From Inventing Ourselves, p70-79:
Government depends upon knowledge. Not simply the knowledge of statecraft, which had been the subject if innumerable books of advice to princes in classical antiquity and in the Middle Ages. But a positive knowledge of the domain to be governed, a way of rendering it into thought, so that it can be analyzed, evaluated, it’s ills diagnosed and remedies prescribed. Such ‘representation’ has two significant aspects: the articulation of languages to describe the object of government and the invention of devices to inscribe it . . .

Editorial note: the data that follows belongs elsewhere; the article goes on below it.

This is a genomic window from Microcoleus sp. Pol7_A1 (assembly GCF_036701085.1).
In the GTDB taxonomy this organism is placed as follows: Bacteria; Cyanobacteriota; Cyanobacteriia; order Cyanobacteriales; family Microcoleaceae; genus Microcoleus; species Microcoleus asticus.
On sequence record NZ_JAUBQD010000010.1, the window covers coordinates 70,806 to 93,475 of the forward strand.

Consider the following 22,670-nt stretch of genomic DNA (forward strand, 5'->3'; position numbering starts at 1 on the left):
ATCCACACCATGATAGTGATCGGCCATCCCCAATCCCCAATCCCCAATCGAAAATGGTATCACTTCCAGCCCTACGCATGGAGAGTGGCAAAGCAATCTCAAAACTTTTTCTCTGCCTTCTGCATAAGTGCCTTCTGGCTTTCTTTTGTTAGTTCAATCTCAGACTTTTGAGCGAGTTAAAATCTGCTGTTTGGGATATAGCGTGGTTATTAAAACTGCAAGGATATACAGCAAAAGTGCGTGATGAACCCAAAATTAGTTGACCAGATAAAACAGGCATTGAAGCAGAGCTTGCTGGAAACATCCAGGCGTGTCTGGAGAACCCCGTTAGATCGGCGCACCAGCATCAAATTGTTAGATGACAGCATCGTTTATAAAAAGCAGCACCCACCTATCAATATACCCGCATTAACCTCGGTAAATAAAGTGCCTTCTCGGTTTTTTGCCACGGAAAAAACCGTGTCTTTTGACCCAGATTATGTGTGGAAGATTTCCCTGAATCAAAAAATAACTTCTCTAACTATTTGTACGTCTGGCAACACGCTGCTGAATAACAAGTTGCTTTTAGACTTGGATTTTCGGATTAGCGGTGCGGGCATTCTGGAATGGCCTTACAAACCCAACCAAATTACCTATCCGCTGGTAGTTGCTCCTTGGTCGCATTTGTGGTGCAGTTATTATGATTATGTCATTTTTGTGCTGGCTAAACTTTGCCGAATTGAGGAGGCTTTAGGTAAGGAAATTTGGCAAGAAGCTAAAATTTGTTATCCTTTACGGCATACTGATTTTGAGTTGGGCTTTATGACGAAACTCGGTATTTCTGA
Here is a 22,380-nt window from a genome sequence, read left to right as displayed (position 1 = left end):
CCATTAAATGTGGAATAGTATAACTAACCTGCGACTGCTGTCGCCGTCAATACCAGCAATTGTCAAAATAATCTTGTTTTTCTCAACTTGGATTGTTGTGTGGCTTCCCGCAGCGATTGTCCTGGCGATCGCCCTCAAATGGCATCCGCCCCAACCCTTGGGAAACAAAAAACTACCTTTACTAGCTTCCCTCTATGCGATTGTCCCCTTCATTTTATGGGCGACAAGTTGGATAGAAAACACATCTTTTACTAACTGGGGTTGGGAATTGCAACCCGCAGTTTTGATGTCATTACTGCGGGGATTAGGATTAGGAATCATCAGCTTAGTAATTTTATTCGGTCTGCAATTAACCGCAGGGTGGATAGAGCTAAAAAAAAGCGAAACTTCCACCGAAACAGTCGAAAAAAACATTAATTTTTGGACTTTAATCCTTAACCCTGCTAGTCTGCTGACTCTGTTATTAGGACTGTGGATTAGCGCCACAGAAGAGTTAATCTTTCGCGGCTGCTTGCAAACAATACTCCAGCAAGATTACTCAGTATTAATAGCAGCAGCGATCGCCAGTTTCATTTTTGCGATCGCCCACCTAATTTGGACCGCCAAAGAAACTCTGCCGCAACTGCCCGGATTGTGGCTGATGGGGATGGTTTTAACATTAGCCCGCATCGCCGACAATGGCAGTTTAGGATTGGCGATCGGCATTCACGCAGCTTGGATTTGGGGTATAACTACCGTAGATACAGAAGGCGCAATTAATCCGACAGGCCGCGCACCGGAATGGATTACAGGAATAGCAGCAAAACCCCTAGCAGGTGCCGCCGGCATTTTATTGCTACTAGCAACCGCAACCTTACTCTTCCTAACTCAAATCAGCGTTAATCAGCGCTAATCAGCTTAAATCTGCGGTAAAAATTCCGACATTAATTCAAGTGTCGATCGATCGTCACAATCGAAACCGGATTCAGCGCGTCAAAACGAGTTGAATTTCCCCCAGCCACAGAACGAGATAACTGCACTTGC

. . . Modern citizens are thus not incessantly dominated, repressed, or colonized by power . . . but subjectified, educated, and solicited into a loose and flexible alliance between personal interpretations and ambitions and institutionally or socially valued ways of living. The languages and techniques of psychology provide vital relays between contemporary government and the ethical technologies by which modern individuals come to govern their own lives.